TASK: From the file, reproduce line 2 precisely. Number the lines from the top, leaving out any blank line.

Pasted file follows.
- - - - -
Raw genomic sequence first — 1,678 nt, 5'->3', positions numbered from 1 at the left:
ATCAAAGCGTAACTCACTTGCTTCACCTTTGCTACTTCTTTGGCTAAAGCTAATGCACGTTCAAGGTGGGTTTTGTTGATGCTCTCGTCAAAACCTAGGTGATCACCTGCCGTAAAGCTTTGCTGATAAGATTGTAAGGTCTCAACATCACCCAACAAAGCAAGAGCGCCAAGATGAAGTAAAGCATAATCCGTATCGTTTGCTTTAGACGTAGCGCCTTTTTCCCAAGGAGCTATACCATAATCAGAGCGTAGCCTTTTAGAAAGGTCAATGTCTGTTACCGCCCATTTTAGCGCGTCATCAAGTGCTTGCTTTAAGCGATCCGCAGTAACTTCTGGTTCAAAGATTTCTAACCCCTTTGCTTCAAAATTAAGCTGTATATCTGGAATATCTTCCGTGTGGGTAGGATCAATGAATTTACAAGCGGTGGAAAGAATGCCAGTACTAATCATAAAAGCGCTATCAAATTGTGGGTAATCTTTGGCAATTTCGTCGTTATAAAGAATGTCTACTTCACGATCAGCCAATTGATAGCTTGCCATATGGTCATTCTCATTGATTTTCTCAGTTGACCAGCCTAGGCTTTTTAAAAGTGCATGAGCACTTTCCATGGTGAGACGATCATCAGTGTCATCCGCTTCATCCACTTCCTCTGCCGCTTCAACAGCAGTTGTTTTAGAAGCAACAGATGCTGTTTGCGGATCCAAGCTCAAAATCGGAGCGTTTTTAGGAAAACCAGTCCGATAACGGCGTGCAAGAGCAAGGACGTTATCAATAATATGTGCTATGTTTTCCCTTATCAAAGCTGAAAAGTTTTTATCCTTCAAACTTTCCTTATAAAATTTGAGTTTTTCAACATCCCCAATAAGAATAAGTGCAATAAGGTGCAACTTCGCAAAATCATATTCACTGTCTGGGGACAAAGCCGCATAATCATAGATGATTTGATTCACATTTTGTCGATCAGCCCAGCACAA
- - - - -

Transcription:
ATCAAAGCGTAACTCACTTGCTTCACCTTTGCTACTTCTTTGGCTAAAGCTAATGCACGTTCAAGGTGGGTTTTGTTGATGCTCTCGTCAAAACCTAGGTGATCACCTGCCGTAAAGCTTTGCTGATAAGATTGTAAGGTCTCAACATCACCCAACAAAGCAAGAGCGCCAAGATGAAGTAAAGCATAATCCGTATCGTTTGCTTTAGACGTAGCGCCTTTTTCCCAAGGAGCTATACCATAATCAGAGCGTAGCCTTTTAGAAAGGTCAATGTCTGTTACCGCCCATTTTAGCGCGTCATCAAGTGCTTGCTTTAAGCGATCCGCAGTAACTTCTGGTTCAAAGATTTCTAACCCCTTTGCTTCAAAATTAAGCTGTATATCTGGAATATCTTCCGTGTGGGTAGGATCAATGAATTTACAAGCGGTGGAAAGAATGCCAGTACTAATCATAAAAGCGCTATCAAATTGTGGGTAATCTTTGGCAATTTCGTCGTTATAAAGAATGTCTACTTCACGATCAGCCAATTGATAGCTTGCCATATGGTCATTCTCATTGATTTTCTCAGTTGACCAGCCTAGGCTTTTTAAAAGTGCATGAGCACTTTCCATGGTGAGACGATCATCAGTGTCATCCGCTTCATCCACTTCCTCTGCCGCTTCAACAGCAGTTGTTTTAGAAGCAACAGATGCTGTTTGCGGATCCAAGCTCAAAATCGGAGCGTTTTTAGGAAAACCAGTCCGATAACGGCGTGCAAGAGCAAGGACGTTATCAATAATATGTGCTATGTTTTCCCTTATCAAAGCTGAAAAGTTTTTATCCTTCAAACTTTCCTTATAAAATTTGAGTTTTTCAACATCCCCAATAAGAATAAGTGCAATAAGGTGCAACTTCGCAAAATCATATTCACTGTCTGGGGACAAAGCCGCATAATCATAGATGATTTGATTCACATTTTGTCGATCAGCCCAGCACAA